This post is a short essay I wrote some months ago on the developmental benefits of Ghana’s Oil find. Enjoy reading !
DEVELOPMENTAL BENEFITS OF GHANA’S OIL FIND: SHORT ESSAY BY SOLOMON ELORM ALLAVI
These are most exciting moments to be a Ghanaian. Ghana is one of the most attractive markets in the Sub-Saharan Africa, in my view. It has a goal-oriented economic growth trajectory, abundant natural resources, a healthy demographic profile and a broad political stability. Our business environment is among the most conducive on the continent as well. For sometime now however, our fiscal spending has been curtailed and interest rates kept at punitive levels in a bid to keep a lid on inflation. Against this backdrop of macroeconomic woes, the onset of domestic oil production is very much welcomed by all of us especially we the youth of this dear nation.
Ghana’s oil and gas industry which is still in its infancy has significant upside potential. Petroleum production brings along numerous industries with its attendant socio-economic benefits such as production of plastics; wax, being a petroleum product, is used in the packaging of frozen foods and packaging blocks. Further, tar, a petroleum product is used in the treatment of skin diseases (psoriasis), as an anti-dandruff agent in shampoo and as a component in cosmetics. In the petrochemical industry, petrochemical feed stocks are used in various ways to produce polymers used in the manufacture of elastomer (rubber), fibre, gel or lubricants and many other products including fertilizer. These are all exciting news for us.
Ghana’s adoption of the Royalty tax system instead of the Joint Venture System in petroleum exploration and production activities is a laudable idea since it is less risky. The levies we will derive from the oil and gas exploitation include: Royalty at 5 per cent, Carried Interest at 10 per cent, Average Additional Interest at 3.75 per cent and Income Tax at 35 per cent. These gains, in my opinion, could be use to address the huge infrastructural deficits in the country in a form of improving access to good sources of drinking water for those prone to water-borne infestations. Secondly, modernizing the road, river, rail and air transport networks to facilitate carting of agricultural produce to market centers will enhance smooth movements of goods and people from one place to another. Thirdly, expanding delivery of quality education by addressing infrastructural drawbacks in the Junior, Senior High Schools and in the Tertiary institutions in the country. In addition, the electricity supply system in the country should be improved through the provision of constant access to power to enhance productivity.
Several opportunities in the associated industries are also coming into existence. In particular, we expect a boom in offshore services such as drilling and the provision of marine services including helicopters and lifeboats. Refineries are another growth area. The government plans to expand total refining capacity to 145,000b/d from the current 45,000b/d, which is conducted solely at the Tema plant. South Africa’s New Alpha Refinery is considering a project to build a 200,000b/d plant at Takoradi. This is the growth and development we actively seek.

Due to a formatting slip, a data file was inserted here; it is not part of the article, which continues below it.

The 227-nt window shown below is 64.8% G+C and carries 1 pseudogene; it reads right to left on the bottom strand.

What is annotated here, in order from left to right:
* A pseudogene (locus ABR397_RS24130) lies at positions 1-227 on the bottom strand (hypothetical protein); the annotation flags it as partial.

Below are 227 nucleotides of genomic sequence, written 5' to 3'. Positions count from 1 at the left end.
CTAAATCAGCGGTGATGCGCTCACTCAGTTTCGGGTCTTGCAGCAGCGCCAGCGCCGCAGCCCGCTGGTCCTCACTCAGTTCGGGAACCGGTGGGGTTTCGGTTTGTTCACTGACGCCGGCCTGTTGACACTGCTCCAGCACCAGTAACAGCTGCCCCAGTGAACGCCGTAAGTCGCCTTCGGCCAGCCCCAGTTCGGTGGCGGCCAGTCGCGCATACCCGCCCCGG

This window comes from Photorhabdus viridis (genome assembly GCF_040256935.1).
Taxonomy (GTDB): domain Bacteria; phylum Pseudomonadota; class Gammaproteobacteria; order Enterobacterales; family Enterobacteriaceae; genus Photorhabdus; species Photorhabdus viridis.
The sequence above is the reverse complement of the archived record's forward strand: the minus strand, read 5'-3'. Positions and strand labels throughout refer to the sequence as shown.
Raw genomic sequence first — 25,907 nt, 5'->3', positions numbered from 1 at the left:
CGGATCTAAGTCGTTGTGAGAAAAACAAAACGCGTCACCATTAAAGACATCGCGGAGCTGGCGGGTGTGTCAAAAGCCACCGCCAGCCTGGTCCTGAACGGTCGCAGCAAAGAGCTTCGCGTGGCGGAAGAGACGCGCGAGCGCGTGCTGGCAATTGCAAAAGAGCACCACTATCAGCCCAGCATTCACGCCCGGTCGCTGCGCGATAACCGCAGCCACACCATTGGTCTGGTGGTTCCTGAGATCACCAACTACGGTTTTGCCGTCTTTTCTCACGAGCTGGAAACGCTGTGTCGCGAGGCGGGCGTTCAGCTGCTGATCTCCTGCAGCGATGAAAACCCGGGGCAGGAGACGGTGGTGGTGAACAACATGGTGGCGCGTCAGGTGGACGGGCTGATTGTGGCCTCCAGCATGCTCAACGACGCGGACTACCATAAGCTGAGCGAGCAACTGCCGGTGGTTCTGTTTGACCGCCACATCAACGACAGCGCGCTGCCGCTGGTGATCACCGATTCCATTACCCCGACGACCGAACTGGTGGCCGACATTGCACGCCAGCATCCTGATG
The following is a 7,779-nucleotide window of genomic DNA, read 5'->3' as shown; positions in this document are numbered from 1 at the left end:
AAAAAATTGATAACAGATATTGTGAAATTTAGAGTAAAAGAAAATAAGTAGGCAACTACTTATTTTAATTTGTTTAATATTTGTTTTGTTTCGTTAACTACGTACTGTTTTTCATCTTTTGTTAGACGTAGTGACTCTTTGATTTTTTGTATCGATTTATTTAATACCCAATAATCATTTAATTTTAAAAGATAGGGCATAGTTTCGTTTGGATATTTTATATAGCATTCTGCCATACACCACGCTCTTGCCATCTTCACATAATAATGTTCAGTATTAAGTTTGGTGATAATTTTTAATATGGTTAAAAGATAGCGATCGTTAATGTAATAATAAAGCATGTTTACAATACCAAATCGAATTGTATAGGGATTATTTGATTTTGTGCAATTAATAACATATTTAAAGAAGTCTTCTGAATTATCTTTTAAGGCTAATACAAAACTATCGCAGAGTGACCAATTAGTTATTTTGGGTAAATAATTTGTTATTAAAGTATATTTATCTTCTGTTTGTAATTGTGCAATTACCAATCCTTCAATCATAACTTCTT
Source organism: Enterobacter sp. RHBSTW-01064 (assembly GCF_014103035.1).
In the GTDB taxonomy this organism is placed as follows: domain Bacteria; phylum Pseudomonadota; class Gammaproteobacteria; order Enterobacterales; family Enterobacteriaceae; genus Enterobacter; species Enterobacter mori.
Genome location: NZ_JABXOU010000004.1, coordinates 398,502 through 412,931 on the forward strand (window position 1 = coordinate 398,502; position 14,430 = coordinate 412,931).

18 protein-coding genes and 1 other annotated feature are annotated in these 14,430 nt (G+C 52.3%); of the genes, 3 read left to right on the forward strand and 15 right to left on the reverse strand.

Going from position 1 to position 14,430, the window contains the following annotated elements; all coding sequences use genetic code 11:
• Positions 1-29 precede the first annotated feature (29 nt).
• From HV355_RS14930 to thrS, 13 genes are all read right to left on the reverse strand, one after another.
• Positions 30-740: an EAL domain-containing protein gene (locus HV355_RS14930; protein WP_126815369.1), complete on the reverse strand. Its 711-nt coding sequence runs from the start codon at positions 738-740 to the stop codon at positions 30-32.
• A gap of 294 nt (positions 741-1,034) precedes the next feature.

Petroleum operations especially development and productions have the potential of transforming the economy through the participation of local Ghanaian businesses. Through the utilization of Ghanaian human and material resources for the provision of goods and services (local content) to the petroleum industry, jobs will be created and the wealth of individuals and the nation at large will be expanded. Ancillary businesses to be created in this industry include but not limited to
ü Onshore support and logistics
ü Banking and Real Estate services: financing opportunities, fund transfers, letters of credit financing rigs and supply vessels
ü Insurance for all equipment and facilities including personnel
ü Construction opportunities (installation and maintenance of instrumentation for production plants, electrical wiring of platforms and vessels et al )
With Ghana’s economy expected to grow rapidly over the coming years on the back of oil production, incomes are expected to rise in tandem. There are forecasts on GDP per capita soaring from US$695 in 2010 to US$1,419 by 2012 and US$2,462 by 2014. It is a truism that the gains will not be distributed evenly, especially as the oil industry is capital-intensive and is expected to employ relatively few Ghanaians. Nevertheless, there should be a fair amount of ‘trickle-down’, especially if the oil revenues are chanelled into labour-intensive investment projects that boost the productive potential of the economy.